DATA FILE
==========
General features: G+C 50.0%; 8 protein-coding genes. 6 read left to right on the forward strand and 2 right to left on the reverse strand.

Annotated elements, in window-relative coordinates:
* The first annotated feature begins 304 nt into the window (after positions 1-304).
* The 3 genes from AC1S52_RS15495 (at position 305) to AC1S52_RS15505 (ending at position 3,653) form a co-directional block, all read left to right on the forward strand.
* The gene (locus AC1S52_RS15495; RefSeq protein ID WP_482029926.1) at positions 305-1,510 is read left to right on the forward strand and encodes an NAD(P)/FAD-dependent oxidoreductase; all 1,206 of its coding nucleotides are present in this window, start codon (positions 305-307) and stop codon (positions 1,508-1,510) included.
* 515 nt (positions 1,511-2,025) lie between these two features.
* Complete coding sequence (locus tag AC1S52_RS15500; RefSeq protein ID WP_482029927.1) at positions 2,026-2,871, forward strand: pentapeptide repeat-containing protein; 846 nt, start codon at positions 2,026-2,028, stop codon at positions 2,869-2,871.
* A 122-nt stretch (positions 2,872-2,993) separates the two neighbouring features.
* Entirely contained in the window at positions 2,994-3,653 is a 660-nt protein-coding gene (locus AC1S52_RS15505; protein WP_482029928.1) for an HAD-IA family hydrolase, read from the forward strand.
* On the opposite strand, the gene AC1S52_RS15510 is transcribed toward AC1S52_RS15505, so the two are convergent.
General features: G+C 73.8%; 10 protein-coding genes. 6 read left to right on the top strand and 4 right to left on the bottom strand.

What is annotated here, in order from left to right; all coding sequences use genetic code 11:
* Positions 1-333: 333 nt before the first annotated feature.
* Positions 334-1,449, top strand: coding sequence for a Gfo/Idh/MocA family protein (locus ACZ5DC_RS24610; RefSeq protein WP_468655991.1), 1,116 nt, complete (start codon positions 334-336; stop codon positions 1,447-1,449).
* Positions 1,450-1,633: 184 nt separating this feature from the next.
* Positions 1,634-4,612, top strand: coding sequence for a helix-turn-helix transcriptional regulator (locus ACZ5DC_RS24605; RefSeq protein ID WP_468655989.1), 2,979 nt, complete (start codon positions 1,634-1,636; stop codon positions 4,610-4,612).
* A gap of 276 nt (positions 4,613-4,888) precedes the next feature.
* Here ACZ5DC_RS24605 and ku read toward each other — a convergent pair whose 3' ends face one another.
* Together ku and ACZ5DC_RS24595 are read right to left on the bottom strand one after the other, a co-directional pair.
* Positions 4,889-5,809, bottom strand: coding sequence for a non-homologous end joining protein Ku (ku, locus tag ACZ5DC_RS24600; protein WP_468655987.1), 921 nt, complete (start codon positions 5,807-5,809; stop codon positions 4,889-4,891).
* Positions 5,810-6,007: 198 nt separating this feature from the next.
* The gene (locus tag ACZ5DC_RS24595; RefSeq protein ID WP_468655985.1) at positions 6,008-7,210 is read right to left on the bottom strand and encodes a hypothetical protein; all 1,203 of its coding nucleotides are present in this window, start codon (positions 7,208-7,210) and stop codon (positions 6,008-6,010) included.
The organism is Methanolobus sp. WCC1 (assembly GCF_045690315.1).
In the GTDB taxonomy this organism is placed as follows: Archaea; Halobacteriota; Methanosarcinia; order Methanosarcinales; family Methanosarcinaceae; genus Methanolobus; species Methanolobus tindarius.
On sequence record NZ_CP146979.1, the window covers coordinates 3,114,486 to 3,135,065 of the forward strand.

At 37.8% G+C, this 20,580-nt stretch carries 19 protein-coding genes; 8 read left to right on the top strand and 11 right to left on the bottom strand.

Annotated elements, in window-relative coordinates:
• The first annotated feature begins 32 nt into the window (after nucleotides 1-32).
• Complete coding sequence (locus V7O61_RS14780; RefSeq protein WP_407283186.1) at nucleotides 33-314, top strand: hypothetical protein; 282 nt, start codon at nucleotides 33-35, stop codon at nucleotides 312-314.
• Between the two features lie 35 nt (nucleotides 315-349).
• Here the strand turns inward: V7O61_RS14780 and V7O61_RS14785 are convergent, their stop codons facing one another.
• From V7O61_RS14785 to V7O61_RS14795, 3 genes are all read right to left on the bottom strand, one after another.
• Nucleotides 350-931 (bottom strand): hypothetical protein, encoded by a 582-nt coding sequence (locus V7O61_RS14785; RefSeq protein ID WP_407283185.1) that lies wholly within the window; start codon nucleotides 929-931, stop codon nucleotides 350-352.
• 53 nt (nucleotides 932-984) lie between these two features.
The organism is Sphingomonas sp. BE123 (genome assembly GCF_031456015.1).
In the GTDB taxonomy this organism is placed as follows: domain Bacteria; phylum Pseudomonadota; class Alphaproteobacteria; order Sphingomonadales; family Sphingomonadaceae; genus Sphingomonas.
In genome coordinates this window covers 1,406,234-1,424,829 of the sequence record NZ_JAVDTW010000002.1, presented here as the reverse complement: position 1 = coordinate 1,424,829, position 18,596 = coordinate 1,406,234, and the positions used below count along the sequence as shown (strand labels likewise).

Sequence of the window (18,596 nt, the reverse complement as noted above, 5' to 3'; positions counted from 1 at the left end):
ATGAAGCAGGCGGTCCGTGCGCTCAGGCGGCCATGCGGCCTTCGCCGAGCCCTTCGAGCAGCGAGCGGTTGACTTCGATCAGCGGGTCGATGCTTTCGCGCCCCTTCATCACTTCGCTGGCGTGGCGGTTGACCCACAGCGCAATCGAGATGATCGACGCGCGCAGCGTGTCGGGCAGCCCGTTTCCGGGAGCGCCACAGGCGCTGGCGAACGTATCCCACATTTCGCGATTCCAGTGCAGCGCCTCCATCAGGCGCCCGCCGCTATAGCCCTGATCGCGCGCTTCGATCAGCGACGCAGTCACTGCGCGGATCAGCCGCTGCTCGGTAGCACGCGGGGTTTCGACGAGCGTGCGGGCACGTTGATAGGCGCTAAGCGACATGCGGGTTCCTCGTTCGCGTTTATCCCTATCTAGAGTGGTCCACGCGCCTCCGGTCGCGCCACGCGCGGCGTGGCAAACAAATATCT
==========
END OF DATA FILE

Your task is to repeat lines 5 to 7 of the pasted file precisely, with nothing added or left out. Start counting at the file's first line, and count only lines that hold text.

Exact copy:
* The gene (locus AC1S52_RS15495; RefSeq protein ID WP_482029926.1) at positions 305-1,510 is read left to right on the forward strand and encodes an NAD(P)/FAD-dependent oxidoreductase; all 1,206 of its coding nucleotides are present in this window, start codon (positions 305-307) and stop codon (positions 1,508-1,510) included.
* 515 nt (positions 1,511-2,025) lie between these two features.
* Complete coding sequence (locus tag AC1S52_RS15500; RefSeq protein ID WP_482029927.1) at positions 2,026-2,871, forward strand: pentapeptide repeat-containing protein; 846 nt, start codon at positions 2,026-2,028, stop codon at positions 2,869-2,871.